The Japanese government intends to punish large foreign IT companies that do not open official representative offices in the country. Reportedly Google, Meta*Twitter and 45 other companies were due to open representative offices in Japan in March, but some of the IT giants still haven’t done so.
It is reported that in early June, Japan’s Ministry of Justice issued a repeated request for foreign companies to set up official representative offices by June 13. The message also said that if the said requirement was not met, the department would go to court.
The Japanese authorities believe that if there are official representative offices of foreign IT companies in the country, it will be easier to interact with them and it will be more convenient for consumers to contact them in case of problems, such as B. Defamation on social networks. Local legislation requires foreign companies doing business in Japan to open official representative offices at all times.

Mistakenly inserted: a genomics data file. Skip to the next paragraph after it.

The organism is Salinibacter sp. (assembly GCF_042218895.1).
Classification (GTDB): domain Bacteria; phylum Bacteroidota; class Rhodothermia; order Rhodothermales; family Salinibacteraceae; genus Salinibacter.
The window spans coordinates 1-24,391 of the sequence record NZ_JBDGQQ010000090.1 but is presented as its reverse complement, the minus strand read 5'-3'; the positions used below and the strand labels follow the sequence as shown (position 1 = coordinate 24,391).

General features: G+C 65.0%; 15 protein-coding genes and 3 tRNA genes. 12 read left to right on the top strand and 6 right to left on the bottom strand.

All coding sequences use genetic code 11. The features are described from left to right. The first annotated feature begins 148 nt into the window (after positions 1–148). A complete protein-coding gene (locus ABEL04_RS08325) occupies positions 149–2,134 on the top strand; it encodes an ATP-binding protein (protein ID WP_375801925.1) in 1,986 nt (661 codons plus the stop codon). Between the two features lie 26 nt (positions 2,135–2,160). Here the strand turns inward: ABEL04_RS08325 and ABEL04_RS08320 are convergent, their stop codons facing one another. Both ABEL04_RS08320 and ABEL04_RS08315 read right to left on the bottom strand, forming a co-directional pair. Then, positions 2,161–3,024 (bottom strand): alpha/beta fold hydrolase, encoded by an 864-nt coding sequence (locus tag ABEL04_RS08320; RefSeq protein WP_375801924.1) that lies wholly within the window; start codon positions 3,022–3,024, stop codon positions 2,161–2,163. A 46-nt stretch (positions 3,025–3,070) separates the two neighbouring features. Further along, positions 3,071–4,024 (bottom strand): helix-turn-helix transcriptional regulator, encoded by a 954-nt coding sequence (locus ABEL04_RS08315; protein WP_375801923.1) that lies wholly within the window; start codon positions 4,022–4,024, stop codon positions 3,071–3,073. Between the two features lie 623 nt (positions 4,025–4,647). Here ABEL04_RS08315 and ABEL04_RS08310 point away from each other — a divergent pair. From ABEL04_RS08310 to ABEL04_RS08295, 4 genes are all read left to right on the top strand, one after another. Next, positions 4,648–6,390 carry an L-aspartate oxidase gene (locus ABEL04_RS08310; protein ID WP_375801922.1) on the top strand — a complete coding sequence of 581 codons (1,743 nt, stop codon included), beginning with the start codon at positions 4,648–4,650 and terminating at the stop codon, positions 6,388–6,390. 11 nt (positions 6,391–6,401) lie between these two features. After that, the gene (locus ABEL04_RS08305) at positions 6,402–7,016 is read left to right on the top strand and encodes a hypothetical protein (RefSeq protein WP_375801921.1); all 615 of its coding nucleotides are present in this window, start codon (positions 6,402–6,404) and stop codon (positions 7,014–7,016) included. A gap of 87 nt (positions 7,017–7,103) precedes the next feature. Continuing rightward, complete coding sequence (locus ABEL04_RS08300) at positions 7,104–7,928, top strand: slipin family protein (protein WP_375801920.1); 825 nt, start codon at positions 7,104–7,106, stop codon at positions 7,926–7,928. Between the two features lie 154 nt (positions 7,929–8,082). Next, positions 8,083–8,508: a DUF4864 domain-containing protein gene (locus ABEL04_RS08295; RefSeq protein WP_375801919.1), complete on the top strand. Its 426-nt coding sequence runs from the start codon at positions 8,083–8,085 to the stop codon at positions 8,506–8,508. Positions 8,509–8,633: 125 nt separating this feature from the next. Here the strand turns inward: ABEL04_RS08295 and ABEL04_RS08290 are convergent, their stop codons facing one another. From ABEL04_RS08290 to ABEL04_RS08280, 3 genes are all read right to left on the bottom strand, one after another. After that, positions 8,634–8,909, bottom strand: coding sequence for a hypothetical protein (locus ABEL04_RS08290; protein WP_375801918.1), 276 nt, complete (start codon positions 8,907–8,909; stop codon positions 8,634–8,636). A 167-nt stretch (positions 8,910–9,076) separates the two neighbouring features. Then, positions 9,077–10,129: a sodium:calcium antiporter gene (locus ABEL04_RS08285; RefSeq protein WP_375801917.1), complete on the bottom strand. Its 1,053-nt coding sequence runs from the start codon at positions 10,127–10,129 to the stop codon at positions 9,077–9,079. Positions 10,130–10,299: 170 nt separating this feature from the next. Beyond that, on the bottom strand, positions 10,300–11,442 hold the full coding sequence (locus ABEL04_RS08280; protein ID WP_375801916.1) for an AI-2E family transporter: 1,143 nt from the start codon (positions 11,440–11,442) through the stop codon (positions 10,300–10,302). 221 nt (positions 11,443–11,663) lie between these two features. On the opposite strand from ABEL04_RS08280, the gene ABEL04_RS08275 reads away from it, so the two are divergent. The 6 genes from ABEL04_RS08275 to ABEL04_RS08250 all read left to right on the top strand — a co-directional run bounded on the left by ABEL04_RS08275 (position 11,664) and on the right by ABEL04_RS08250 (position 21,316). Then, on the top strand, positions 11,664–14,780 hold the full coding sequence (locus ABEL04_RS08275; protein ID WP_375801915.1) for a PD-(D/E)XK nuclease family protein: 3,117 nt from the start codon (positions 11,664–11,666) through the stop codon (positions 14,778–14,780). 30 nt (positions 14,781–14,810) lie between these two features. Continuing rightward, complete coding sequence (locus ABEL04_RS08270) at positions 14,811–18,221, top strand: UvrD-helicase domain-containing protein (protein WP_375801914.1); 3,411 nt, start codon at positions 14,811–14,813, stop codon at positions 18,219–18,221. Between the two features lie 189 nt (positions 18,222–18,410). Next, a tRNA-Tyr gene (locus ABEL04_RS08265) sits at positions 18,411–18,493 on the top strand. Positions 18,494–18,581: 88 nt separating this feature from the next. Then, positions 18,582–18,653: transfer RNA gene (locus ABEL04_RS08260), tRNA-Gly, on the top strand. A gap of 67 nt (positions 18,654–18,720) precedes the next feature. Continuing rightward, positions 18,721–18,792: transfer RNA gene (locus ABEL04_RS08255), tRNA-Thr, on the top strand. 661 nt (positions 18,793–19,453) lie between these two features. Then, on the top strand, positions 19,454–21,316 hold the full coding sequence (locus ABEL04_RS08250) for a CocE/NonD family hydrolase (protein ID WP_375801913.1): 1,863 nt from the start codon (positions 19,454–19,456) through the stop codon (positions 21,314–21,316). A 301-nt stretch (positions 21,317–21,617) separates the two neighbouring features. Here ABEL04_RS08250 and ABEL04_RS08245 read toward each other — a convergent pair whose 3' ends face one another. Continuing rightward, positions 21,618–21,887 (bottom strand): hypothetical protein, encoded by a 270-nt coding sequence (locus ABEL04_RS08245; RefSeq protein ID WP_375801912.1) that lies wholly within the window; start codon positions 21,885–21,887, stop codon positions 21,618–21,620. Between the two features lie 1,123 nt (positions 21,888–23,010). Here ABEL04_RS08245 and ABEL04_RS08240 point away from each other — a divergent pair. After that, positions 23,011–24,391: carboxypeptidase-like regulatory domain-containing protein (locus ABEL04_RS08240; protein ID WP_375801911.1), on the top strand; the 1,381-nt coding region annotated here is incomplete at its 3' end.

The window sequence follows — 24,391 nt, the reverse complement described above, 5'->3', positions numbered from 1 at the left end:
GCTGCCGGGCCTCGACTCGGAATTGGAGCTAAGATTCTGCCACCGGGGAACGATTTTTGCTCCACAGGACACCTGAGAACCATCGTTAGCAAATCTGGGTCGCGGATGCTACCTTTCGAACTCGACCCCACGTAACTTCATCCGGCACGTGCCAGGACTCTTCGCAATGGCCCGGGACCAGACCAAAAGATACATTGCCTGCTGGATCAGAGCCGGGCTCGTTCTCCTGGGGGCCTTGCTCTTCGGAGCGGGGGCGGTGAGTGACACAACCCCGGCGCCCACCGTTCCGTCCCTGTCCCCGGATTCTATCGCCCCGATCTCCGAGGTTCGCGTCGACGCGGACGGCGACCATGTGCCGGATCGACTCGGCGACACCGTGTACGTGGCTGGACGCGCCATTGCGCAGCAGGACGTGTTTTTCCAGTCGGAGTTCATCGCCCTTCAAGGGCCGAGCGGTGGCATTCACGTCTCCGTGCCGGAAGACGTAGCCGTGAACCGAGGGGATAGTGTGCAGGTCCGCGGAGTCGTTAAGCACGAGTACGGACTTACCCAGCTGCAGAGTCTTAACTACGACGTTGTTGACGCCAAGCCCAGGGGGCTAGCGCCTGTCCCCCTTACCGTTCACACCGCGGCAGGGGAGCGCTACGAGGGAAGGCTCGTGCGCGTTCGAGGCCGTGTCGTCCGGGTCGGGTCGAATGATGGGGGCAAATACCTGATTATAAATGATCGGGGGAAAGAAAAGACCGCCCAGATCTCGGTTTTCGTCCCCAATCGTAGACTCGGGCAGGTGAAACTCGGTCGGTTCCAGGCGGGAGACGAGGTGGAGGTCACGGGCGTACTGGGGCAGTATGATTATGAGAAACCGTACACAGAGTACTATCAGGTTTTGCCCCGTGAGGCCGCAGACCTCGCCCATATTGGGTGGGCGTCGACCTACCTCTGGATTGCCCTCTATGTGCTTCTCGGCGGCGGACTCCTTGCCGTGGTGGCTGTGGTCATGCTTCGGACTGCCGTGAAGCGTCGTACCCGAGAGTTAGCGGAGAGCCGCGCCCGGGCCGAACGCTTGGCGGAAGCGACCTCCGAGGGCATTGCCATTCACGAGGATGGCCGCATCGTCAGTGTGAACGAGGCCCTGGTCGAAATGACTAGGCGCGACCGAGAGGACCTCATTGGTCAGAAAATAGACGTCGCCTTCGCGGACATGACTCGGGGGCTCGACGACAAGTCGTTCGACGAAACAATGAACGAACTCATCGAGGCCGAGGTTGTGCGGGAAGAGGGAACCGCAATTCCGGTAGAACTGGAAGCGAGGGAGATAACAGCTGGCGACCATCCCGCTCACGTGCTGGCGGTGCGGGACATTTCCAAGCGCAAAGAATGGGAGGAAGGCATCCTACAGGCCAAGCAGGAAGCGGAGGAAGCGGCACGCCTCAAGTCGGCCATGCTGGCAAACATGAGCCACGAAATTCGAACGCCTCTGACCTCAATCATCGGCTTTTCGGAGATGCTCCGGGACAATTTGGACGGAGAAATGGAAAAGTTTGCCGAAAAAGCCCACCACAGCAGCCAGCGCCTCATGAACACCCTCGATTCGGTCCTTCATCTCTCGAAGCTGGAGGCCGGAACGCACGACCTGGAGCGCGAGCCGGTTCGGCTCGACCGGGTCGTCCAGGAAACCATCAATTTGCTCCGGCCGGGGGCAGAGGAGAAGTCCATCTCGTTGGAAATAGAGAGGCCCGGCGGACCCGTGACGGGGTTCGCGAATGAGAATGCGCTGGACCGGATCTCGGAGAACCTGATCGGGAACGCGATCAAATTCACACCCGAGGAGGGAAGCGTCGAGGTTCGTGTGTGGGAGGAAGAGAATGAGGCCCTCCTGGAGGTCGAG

At the same time, foreign IT companies say that they provide services on the Internet and do not constantly develop their business, and therefore do not see any reason to establish representative offices in the country. The IT giants’ position is strengthened by a relatively small fine (around $7,400) earmarked for violating the above provision.
According to available data, some of the companies on the list have completed the process of establishing an official representative office in Japan. As of June 15, not everyone did this – among the violators of Google, Meta* and Twitter. Presumably, foreign companies are in no hurry to organize representative offices, fearing an increase in the tax burden.
* It is included in the list of public associations and religious organizations for which the court made a final decision, activities on the grounds of Federal Law No. 114-FZ of July 25, 2002 “On Combating Extremist Activity”.